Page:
SAN DIEGO - While Chargers fans were busy Sunday punishing Giants quarterback Eli Manning for a decision he made nearly 10 years ago, their team's offense was busy punishing Manning's defensive teammates.
It was an awful afternoon all around for a unit that blended breakdowns in the secondary with soft run defense that the Chargers happily exploited in a 37-14 victory.
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The Giants agreed it was bad, but not necessarily on the particulars.
Said cornerback Jayron Hosley: "We weren't stopping the run, point blank.''
Said defensive end Justin Tuck: "I don't think our rush defense was that bad. The numbers look bad . . . They didn't really do anything special.''
Tuck said the problem was that the Chargers "bled us for four yards here, four yards there,'' keeping themselves out of third-and-longs and allowing them to keep running.
"You rush the ball 30 times, you should get 100 yards,'' Tuck said, referring to Ryan Mathews' 29 rushes for 103 yards. The Chargers ran 37 times (not counting kneel-downs) for 144 yards, and held the ball for almost 37 minutes.
"They mushed us and pushed us,'' Tom Coughlin said.
The fireworks came in the passing game, where at times it appeared the Giants' secondary lost focus and/or interest.
On San Diego's first touchdown, Keenan Allen beat Terrell Thomas and leaped at the pylon for the score.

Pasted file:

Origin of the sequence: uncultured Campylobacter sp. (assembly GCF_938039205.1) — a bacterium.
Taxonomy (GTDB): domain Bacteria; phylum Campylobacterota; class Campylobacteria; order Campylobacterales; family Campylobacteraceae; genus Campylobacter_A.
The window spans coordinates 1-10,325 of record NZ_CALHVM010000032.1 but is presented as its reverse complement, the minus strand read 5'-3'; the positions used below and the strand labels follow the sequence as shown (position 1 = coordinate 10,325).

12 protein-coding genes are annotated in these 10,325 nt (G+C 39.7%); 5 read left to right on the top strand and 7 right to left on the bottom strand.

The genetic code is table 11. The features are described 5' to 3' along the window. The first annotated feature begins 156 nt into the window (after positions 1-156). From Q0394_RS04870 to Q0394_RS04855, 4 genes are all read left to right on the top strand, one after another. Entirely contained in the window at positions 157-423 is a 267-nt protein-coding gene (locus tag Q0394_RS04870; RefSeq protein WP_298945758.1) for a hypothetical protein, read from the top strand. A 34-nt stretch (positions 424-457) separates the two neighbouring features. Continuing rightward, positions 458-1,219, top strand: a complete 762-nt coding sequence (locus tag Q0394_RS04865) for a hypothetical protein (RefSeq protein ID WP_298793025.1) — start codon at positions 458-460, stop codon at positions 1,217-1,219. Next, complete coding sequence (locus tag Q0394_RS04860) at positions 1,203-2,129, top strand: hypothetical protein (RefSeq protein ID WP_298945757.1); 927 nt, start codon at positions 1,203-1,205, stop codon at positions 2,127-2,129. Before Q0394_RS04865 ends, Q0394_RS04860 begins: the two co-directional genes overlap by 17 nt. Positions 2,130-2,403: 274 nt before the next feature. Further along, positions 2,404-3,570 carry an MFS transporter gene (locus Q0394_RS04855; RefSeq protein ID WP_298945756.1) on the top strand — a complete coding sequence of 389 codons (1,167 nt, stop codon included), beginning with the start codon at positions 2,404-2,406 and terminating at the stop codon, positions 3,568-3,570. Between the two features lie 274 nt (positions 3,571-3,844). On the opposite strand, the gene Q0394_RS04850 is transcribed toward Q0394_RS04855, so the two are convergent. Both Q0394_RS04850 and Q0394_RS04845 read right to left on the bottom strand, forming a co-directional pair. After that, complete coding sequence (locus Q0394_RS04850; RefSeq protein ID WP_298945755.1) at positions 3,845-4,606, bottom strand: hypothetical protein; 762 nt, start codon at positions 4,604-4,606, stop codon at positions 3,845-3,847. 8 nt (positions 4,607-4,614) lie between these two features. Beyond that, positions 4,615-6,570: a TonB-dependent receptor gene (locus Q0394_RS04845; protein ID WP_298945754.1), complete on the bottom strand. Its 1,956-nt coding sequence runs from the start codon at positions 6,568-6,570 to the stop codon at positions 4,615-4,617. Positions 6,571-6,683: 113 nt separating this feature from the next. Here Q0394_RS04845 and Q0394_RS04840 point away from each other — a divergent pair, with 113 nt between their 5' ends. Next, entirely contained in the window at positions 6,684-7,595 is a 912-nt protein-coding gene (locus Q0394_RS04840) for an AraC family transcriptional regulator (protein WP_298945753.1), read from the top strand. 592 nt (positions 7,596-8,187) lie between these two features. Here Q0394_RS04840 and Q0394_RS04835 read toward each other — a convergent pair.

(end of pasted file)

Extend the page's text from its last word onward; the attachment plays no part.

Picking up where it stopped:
"That's a hard route to cover for anyone,'' safety Antrel Rolle said, "because you're running from the post safety, you're running from the leverage of the nickel, and Philip Rivers made a great throw and he made a hell of a catch.''
Allen was left alone on the second Chargers touchdown when cornerback Prince Amukamara appeared to lose track of him in the end zone.
There were other indignities for the Giants, including a 39-yard Rivers-to-Danny Woodhead completion on which Hosley twice tipped the ball into the air but it landed in Woodhead's hands.
And it was one of those days for the Giants, another in a long, tough season.
"We just have to find a way to get better and play beyond the Xs and Os because they did everything that we saw on film,'' Rolle said. "They didn't throw any wrinkles at us.''
Apparently they didn't need any.